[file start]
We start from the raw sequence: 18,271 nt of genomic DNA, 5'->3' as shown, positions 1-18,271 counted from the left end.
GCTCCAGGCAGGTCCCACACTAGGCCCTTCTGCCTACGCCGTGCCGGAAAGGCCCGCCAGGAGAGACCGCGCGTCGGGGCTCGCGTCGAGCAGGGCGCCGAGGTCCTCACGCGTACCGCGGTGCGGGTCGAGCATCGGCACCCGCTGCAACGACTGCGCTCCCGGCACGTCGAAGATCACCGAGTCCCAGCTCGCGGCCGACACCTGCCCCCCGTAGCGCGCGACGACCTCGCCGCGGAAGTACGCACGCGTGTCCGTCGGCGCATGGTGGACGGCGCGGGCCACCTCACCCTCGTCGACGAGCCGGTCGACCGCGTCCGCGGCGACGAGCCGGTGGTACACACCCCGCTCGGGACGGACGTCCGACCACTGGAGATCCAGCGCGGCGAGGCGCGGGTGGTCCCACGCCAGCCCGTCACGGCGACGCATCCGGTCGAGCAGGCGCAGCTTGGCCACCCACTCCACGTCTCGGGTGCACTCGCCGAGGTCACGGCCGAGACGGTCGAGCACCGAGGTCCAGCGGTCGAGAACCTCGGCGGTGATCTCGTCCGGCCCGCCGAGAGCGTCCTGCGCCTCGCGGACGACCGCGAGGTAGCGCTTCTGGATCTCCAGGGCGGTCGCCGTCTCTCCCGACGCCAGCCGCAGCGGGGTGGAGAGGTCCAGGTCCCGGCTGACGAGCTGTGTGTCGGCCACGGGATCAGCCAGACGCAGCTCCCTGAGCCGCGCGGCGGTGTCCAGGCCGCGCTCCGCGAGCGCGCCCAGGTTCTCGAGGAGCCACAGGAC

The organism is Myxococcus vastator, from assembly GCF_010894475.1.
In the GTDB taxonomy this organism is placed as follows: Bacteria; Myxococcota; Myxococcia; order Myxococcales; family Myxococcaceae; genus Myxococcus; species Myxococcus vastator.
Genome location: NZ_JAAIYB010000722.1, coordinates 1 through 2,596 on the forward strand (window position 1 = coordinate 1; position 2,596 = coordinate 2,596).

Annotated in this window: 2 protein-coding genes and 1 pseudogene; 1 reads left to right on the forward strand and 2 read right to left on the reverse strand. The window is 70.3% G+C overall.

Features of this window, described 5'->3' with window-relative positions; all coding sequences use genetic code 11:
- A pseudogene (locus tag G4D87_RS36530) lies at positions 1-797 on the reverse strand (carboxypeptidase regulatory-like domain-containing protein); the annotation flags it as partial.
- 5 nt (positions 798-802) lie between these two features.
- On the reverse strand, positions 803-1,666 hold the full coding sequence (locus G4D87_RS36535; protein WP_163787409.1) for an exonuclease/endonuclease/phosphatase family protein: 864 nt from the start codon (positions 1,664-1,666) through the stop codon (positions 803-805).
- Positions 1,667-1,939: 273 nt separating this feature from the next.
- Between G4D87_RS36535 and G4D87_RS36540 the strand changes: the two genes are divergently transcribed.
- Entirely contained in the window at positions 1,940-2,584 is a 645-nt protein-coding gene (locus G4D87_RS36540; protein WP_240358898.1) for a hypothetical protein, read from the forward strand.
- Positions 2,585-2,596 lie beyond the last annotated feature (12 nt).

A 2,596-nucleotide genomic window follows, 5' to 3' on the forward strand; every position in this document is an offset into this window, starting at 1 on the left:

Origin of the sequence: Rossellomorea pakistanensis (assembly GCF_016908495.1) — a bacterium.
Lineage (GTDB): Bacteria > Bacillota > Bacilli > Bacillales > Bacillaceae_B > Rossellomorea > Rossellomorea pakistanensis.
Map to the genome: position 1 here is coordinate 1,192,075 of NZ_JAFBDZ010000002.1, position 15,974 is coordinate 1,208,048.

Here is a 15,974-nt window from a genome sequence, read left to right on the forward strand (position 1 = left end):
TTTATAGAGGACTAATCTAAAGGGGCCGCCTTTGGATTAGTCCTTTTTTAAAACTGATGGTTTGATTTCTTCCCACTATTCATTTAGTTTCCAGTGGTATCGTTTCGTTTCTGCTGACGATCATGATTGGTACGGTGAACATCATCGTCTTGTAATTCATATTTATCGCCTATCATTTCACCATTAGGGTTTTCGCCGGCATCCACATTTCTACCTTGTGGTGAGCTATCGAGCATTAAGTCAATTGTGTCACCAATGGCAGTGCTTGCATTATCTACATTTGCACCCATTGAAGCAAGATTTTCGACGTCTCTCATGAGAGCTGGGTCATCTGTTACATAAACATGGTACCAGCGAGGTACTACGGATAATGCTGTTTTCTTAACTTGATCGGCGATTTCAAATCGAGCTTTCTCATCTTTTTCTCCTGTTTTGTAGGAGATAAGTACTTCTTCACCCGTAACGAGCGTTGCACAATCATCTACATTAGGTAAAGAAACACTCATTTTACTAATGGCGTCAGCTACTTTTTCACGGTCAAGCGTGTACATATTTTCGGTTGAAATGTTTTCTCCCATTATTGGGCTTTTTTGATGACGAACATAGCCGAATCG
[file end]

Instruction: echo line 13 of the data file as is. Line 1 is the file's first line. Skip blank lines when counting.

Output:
- Entirely contained in the window at positions 1,940-2,584 is a 645-nt protein-coding gene (locus G4D87_RS36540; protein WP_240358898.1) for a hypothetical protein, read from the forward strand.